Product Placement: Heightened authenticity or cheap distraction?

In Featured on App, Loyalty & CRM, Marketing and Sales by Kevin Kelly


padmalakshmi,, marketing campaign, marketing strategies, customer expectations, product design, branding, brand identity, brand awarness, brand positioning

Dynamic branding requires aggressive and diversified strategy. One such strategy is product placement and branded entertainment. The newest Superman installment Man of Steel featured over 100 product tie-ins from Gillette to Carl's Junior. The film The Internship was touted by many as less a film and more of an extended advertisement for Google. But what does this mean for the consumer that just forked over 15$ to not even have the ability to fast forward? Does product placement create heightened authenticity for the narrative of the TV show or film or does it render the work as simply cheap and distracted?

I would argue both. You know how in the millennial TV shows they used kitschy generic knockoffs to stand in for brands? That's because the show didn't want to pay the brands. Alternatively, the brands could have sold product placement in the show under certain conditions—the label must be front facing, it must not be portrayed negatively etc. In this sense, a selected and focused use of brands can help render the television fantasy world more real with products that each viewer can identify with.

There are, of course, limits. In The Internship, Google was mentioned on average every 2.3 minutes. This renders the narrative so closely tied to a brand that the audience can't tell the difference if it's an advertisement or a feature film. Television shows also suffer from the simple awkwardness of product placement. Top Chef host Padma Lakshmi exclaimed with expletives: "It's hard to make [product placement] sound natural!" Take a lesson: don't go overboard.

That said, product placement uniquely fails when it exits the fantasy worlds of television and cinema. Take for instance the twitter accounts of Kim Kardashian or Miley Cyrus—they intersperse their personal micro-blogging with truly ambiguous product placements. Take a look at the new mother of North West, Kim Kardashian's pre-labor tweet:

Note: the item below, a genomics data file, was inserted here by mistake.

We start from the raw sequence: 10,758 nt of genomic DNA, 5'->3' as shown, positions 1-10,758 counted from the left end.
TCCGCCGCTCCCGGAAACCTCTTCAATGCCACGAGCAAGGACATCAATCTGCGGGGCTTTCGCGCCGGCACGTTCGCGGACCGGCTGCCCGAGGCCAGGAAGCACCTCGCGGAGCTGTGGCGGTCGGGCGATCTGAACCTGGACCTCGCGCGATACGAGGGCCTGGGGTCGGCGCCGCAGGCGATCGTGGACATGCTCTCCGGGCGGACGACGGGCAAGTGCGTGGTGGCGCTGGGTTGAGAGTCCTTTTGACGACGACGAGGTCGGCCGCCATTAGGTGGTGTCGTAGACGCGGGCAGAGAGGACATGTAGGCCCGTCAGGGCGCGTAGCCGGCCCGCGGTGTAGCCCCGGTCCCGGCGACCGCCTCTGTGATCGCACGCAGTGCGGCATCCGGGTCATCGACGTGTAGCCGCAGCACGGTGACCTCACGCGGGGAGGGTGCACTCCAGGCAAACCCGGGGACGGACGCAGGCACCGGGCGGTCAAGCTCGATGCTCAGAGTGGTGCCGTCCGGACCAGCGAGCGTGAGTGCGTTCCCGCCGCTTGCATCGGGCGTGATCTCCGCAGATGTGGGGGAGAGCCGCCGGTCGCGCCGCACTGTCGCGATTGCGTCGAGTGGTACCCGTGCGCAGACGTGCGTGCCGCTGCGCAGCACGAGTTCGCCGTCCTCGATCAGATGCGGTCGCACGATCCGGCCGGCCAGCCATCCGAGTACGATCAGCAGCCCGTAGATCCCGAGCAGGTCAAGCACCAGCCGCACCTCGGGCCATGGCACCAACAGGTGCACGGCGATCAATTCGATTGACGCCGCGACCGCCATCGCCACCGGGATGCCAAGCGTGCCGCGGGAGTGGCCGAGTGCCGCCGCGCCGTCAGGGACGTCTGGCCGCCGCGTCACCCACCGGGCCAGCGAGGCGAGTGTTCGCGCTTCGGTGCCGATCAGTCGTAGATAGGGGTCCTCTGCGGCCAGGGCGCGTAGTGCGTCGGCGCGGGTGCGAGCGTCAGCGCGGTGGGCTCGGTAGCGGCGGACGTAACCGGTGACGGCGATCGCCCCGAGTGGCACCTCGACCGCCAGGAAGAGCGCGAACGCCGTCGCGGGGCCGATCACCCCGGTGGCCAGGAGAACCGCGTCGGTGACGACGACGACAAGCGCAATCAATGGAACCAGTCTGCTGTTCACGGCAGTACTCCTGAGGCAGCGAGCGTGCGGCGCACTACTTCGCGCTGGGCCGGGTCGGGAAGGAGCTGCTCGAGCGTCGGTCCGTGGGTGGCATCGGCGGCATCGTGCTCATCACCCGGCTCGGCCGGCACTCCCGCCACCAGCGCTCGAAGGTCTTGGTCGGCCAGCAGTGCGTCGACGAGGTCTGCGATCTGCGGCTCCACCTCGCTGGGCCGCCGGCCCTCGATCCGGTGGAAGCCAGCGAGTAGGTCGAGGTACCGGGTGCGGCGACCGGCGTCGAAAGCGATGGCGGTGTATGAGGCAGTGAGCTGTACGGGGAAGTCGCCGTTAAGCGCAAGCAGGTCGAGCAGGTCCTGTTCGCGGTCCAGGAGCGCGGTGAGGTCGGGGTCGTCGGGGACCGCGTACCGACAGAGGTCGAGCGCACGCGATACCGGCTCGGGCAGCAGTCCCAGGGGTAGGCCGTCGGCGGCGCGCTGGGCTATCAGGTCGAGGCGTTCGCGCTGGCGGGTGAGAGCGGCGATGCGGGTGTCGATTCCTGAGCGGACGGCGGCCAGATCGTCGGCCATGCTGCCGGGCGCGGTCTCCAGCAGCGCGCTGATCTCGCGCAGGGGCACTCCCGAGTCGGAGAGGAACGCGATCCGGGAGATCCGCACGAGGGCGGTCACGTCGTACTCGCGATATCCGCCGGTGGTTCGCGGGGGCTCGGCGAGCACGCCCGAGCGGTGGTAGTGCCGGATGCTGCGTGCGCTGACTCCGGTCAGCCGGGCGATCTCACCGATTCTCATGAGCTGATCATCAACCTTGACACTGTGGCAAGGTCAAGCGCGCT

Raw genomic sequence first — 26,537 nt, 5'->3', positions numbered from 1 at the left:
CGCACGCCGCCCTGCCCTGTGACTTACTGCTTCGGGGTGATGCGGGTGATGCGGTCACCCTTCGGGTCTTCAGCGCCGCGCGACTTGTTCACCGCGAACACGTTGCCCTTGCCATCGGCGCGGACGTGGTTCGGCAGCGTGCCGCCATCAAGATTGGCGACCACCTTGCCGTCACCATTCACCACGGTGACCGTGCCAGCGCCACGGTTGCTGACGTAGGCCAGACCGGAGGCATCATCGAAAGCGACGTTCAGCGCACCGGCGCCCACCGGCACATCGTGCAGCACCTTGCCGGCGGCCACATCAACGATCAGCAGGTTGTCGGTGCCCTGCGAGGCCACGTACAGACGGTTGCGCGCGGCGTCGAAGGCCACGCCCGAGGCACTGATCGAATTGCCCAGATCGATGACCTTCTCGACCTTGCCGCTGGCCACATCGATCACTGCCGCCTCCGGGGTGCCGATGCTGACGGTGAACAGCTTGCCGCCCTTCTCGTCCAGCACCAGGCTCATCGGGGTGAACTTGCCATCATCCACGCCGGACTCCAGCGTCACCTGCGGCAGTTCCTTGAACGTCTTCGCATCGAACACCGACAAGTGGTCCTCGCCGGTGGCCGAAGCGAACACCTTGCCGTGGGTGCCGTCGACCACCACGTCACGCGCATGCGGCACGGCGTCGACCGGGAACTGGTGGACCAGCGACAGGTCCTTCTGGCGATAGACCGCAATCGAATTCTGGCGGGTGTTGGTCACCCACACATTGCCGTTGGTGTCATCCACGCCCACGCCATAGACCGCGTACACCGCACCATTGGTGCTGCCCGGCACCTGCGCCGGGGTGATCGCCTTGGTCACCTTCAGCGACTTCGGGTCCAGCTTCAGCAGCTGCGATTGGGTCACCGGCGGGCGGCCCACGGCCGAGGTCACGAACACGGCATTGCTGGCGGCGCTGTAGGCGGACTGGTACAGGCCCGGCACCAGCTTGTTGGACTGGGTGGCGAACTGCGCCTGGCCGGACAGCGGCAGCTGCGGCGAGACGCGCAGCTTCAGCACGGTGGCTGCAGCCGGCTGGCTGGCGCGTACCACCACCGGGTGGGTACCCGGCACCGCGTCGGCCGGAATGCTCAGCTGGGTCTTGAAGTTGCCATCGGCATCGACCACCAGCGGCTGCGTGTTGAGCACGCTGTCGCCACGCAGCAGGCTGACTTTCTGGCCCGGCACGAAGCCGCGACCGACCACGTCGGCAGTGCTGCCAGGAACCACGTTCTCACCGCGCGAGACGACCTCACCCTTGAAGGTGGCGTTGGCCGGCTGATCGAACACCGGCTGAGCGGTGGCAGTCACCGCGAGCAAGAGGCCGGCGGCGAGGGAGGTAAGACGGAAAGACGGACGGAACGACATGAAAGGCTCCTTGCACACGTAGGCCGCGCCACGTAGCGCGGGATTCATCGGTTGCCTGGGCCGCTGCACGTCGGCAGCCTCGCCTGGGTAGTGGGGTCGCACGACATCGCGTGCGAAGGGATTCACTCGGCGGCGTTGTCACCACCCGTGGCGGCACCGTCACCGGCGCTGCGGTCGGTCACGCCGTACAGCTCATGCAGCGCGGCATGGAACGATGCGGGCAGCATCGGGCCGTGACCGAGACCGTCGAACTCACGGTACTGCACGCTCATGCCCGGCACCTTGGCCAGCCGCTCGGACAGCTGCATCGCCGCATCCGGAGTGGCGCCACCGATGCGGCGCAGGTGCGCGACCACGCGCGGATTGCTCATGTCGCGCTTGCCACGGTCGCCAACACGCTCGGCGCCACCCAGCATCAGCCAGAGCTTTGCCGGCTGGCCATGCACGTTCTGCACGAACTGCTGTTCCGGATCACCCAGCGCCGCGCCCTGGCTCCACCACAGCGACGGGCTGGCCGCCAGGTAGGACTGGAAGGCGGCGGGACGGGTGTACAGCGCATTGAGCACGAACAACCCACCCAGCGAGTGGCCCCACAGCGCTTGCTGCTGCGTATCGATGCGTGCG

Kimmykimkim, Kim Kardashian Twitter


Here, Kim apparently loves (and is lolling about) EOS lip balm. However, blurring the line between reality and fiction here is problematic because the platform of Twitter is purported to be precisely reality—not the understood fiction of television or cinema. The FTC is warning all celebrities that such tweet-ads must include the hashtag #ad. The problem is that they're not paying much attention so it remains unclear what is the taste of the celebrity and what is a paid taste. In one way, this marketing move by EOS lip balm makes the brand look desperate and ambiguous.

Beats by Dr. Dre headphones offers a genius counterexample; the company gave their headphones to select Olympians as ‘gifts.' Thereafter, the headphones were voraciously used by winning athletes. Here's the catch: Beats by Dr. Dre never actually paid for the product placement. It appears that the summer Olympians truly enjoyed the quality of the headphones so much so that they used them publicly (in front of hundreds of cameras).

In these ways, product placement can be tricky. Overall I'd recommend that if you want to place brand your products, do so openly so social media doesn't air your dirty laundry. Once one or two tweets set fire your brand is walking on coals. If you want to place products do so smartly, legally, and creatively.


[PHOTO: Flikr ejmc]